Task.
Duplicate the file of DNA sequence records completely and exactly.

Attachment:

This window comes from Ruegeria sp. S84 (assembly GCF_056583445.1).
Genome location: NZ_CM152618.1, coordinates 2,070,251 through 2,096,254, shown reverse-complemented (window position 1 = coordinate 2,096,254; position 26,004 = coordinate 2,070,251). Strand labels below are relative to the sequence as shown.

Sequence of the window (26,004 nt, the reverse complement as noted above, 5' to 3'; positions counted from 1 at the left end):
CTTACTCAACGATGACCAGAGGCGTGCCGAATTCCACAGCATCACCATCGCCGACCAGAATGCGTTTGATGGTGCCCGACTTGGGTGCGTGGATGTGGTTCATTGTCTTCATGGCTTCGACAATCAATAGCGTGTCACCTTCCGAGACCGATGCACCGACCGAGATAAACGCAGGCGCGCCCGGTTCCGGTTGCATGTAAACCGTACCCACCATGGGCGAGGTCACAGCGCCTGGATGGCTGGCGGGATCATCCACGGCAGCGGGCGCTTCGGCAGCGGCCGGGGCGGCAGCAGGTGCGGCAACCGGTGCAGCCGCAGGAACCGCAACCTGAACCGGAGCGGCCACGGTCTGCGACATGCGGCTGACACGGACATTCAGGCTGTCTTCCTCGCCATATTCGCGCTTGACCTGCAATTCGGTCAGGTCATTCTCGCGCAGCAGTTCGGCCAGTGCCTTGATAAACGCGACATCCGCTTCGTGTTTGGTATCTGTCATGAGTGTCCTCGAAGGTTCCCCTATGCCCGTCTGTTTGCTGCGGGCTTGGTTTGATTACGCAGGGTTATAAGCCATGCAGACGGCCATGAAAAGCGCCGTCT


This window comes from Ruegeria sp. S84 (assembly GCF_056583445.1).
Genome location: NZ_CM152618.1, coordinates 2,070,251 through 2,096,254, shown reverse-complemented (window position 1 = coordinate 2,096,254; position 26,004 = coordinate 2,070,251). Strand labels below are relative to the sequence as shown.

Sequence of the window (26,004 nt, the reverse complement as noted above, 5' to 3'; positions counted from 1 at the left end):
CTTACTCAACGATGACCAGAGGCGTGCCGAATTCCACAGCATCACCATCGCCGACCAGAATGCGTTTGATGGTGCCCGACTTGGGTGCGTGGATGTGGTTCATTGTCTTCATGGCTTCGACAATCAATAGCGTGTCACCTTCCGAGACCGATGCACCGACCGAGATAAACGCAGGCGCGCCCGGTTCCGGTTGCATGTAAACCGTACCCACCATGGGCGAGGTCACAGCGCCTGGATGGCTGGCGGGATCATCCACGGCAGCGGGCGCTTCGGCAGCGGCCGGGGCGGCAGCAGGTGCGGCAACCGGTGCAGCCGCAGGAACCGCAACCTGAACCGGAGCGGCCACGGTCTGCGACATGCGGCTGACACGGACATTCAGGCTGTCTTCCTCGCCATATTCGCGCTTGACCTGCAATTCGGTCAGGTCATTCTCGCGCAGCAGTTCGGCCAGTGCCTTGATAAACGCGACATCCGCTTCGTGTTTGGTATCTGTCATGAGTGTCCTCGAAGGTTCCCCTATGCCCGTCTGTTTGCTGCGGGCTTGGTTTGATTACGCAGGGTTATAAGCCATGCAGACGGCCATGAAAAGCGCCGTCT